Fic­tion

In the Court­yard of the Kabbalist

By – May 13, 2013

Isaac Markowitz is a forty-three-year-old hab­er­dash­er from the Low­er East Side who feels unful­filled and moves to Jerusalem. Isaac had almost mar­ried, almost become a rab­bi, and almost formed a school of his own. He winds up as the assis­tant to an elder­ly rab­bi and his wife, who do kind­ness­es for the array of unfor­tu­nate peo­ple who loi­ter in their court­yard seek­ing help. Isaac befriends Mustafa, a crip­pled cus­to­di­an who is an out­cast to his fam­i­ly, and Tamar, a young Amer­i­can woman who feels like an out­sider after mak­ing aliyah and becom­ing obser­vant. Mustafa works clean­ing the Tem­ple Mount and picks up ancient shards hid­den with­in the rub­bish. Red-head­ed Tamar rides a Ves­pa through Jerusalem and wants to find the per­fect mate. Mustafa is drawn to the court­yard of the rab­bi with ques­tions about the kohan­im – Jew­ish priests. These char­ac­ters have brush­es with crim­i­nals and the police and fear the Waqf as they get involved with antiq­ui­ties. With gen­tle nudg­ing from the rab­bi and reb­bet­zin, and through his work help­ing oth­ers, Isaac slow­ly comes into his own, real­iz­ing his self worth and find­ing mean­ing in his life. This book has a slow enjoy­able rhythm rem­i­nis­cent of a tra­di­tion­al folk­tale. The char­ac­ters are lik­able eccentrics and the author describes Jerusalem beau­ti­ful­ly. Although this read­er antic­i­pat­ed a hap­py end­ing, a few twists kept the plot inter­est­ing and didn’t disappoint.

Miri­am Brad­man Abra­hams is a Cuban-born, Brook­lyn-raised, Long Island-resid­ing mom. She is Hadas­sah Nassau’s One Region One Book chair­la­dy, a free­lance essay­ist, and a cer­ti­fied yoga instruc­tor who has loved review­ing books for the JBC for the past ten years.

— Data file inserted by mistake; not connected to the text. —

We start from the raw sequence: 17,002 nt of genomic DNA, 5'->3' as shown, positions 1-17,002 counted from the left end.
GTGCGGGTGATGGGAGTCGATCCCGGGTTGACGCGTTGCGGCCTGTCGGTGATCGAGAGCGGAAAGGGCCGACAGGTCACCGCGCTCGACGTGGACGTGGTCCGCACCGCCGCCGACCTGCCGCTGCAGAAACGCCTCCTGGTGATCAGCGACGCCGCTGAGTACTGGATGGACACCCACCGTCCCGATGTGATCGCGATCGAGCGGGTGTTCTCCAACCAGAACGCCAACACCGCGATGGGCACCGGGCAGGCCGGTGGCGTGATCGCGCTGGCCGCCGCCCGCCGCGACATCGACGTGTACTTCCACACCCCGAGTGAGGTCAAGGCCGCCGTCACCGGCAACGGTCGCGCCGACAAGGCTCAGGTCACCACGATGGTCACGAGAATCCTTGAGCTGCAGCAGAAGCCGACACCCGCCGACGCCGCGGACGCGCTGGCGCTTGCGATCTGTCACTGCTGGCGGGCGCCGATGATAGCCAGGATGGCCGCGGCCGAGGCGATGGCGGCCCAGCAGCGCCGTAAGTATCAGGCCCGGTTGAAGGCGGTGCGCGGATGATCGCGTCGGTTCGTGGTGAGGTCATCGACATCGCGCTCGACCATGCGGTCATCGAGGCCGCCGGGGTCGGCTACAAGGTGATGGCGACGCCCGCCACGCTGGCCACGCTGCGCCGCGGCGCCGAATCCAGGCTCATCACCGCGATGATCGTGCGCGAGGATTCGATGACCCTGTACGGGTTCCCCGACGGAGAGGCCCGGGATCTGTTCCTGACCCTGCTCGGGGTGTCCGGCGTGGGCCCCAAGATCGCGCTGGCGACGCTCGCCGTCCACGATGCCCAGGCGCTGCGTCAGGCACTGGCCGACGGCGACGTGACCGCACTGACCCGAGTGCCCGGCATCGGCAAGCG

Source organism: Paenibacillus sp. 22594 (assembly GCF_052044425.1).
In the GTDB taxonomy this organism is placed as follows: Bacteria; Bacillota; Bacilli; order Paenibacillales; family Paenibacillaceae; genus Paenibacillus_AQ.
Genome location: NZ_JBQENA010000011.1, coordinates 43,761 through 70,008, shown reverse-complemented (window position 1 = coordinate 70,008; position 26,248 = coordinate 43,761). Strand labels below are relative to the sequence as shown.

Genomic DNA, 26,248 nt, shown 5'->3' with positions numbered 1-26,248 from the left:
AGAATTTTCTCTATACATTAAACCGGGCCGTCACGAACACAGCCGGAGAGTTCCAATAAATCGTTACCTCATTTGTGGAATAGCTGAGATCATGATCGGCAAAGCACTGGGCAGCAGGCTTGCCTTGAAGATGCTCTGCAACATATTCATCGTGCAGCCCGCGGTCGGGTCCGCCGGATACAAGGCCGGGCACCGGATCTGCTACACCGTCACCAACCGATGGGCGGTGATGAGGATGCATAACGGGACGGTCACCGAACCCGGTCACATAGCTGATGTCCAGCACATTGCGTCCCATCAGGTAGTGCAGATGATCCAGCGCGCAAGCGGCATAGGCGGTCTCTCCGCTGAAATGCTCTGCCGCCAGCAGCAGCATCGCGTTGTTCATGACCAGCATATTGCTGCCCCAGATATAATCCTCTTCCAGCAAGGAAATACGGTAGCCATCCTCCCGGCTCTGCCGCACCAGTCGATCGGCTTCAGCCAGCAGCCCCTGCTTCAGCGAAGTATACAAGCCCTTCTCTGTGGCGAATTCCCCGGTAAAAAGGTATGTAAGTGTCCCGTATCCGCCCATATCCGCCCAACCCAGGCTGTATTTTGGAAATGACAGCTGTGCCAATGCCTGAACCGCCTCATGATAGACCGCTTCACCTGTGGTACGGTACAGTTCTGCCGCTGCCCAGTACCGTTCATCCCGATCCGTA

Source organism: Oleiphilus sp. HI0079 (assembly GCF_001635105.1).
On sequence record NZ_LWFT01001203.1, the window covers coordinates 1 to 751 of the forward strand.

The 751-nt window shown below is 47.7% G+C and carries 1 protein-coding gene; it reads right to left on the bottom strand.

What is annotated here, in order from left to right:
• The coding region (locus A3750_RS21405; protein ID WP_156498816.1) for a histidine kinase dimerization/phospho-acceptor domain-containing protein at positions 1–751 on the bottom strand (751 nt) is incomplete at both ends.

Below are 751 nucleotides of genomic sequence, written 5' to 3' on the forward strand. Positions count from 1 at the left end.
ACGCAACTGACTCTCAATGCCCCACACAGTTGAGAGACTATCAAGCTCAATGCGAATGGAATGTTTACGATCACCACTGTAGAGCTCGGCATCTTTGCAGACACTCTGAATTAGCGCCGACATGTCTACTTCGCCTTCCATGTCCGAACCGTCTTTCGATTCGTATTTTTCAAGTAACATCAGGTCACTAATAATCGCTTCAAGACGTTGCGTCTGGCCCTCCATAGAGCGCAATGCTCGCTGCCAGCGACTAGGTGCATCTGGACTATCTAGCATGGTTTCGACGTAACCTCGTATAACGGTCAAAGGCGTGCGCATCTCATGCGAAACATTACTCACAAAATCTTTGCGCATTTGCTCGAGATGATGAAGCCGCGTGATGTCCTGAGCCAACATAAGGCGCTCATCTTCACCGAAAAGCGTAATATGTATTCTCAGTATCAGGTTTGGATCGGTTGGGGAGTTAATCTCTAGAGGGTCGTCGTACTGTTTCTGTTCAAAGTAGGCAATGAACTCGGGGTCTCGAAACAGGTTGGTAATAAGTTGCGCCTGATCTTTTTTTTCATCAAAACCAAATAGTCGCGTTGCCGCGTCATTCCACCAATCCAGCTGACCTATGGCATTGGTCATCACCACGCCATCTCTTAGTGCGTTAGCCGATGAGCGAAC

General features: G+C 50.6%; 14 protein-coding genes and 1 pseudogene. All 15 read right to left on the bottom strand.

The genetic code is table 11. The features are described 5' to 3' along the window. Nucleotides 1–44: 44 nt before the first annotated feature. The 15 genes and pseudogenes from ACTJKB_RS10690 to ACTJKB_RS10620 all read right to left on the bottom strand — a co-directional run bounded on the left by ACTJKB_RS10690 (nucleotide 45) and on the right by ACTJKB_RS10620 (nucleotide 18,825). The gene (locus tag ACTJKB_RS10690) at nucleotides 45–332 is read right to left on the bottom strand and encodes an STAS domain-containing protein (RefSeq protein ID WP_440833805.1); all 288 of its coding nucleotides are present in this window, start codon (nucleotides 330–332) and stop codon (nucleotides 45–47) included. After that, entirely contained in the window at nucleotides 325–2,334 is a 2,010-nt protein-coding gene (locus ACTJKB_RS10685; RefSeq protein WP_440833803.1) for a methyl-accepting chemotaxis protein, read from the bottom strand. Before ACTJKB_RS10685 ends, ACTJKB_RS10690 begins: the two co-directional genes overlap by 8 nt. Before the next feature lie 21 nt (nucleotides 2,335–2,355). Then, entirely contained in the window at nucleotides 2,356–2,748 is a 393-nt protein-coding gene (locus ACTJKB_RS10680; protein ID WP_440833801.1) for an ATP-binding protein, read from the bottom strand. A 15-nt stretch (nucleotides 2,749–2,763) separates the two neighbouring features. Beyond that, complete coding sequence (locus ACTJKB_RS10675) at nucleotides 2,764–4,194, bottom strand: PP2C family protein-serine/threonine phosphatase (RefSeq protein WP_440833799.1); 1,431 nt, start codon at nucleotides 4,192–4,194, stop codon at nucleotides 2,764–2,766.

Discussion Questions

Cour­tesy of NY Review of Books

1. In a way, this nov­el is about numb peo­ple who wake up. What role can reli­gion and cul­ture play in sedat­ing you, and what role can it play in wak­ing you up?

2. Why could Isaac only find relief from his woes in Israel? What was there that he could not find in the vibrant Jew­ish com­mu­ni­ty of New York?

3. If such a think were pos­si­ble, would you seek out the kab­bal­ist or his wife, Shain­del Bracha, for advice?

4. Does Shain­del Bracha’s stance toward her spir­i­tu­al gifts reveal a fem­i­nism or an anti-feminism?

5. How does the Jerusalem por­trayed in the nov­el dif­fer from the Jerusalem of your own perceptions?

6. Do you see Mustafa as a betray­er of his peo­ple or as loy­al to him­self and to the true prin­ci­ples of his religion?

7. What is Isaac’s view of man­hood? Does it change?

8. To whom does an ancient arti­fact belong — the one who unearthed it or the peo­ple whose sto­ry it tells?

9. Would you call this nov­el a polit­i­cal book? Or per­haps an anti-polit­i­cal book?

10. What lessons can we take for our own lives from the rela­tion­ship of the Reb­bi and Reb­bet­zin to each oth­er and to those who come to the courtyard?